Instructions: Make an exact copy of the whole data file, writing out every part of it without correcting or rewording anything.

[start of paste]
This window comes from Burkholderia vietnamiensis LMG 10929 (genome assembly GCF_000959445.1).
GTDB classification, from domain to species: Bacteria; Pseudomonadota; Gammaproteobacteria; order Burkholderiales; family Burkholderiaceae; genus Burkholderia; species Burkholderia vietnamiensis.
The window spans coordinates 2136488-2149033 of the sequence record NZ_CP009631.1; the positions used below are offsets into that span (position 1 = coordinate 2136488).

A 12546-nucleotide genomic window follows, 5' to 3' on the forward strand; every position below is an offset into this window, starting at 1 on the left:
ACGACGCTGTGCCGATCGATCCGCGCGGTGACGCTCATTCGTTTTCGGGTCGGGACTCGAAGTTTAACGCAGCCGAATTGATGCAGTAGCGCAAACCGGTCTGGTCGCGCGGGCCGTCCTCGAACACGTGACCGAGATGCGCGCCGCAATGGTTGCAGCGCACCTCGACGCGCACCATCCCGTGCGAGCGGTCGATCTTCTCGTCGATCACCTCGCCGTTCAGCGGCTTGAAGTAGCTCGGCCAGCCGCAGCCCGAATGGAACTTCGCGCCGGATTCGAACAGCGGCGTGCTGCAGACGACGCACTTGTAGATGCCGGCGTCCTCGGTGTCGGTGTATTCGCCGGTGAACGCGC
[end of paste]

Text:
This window comes from Burkholderia vietnamiensis LMG 10929 (genome assembly GCF_000959445.1).
GTDB classification, from domain to species: Bacteria; Pseudomonadota; Gammaproteobacteria; order Burkholderiales; family Burkholderiaceae; genus Burkholderia; species Burkholderia vietnamiensis.
The window spans coordinates 2136488-2149033 of the sequence record NZ_CP009631.1; the positions used below are offsets into that span (position 1 = coordinate 2136488).

A 12546-nucleotide genomic window follows, 5' to 3' on the forward strand; every position below is an offset into this window, starting at 1 on the left:
ACGACGCTGTGCCGATCGATCCGCGCGGTGACGCTCATTCGTTTTCGGGTCGGGACTCGAAGTTTAACGCAGCCGAATTGATGCAGTAGCGCAAACCGGTCTGGTCGCGCGGGCCGTCCTCGAACACGTGACCGAGATGCGCGCCGCAATGGTTGCAGCGCACCTCGACGCGCACCATCCCGTGCGAGCGGTCGATCTTCTCGTCGATCACCTCGCCGTTCAGCGGCTTGAAGTAGCTCGGCCAGCCGCAGCCCGAATGGAACTTCGCGCCGGATTCGAACAGCGGCGTGCTGCAGACGACGCACTTGTAGATGCCGGCGTCCTCGGTGTCGGTGTATTCGCCGGTGAACGCGC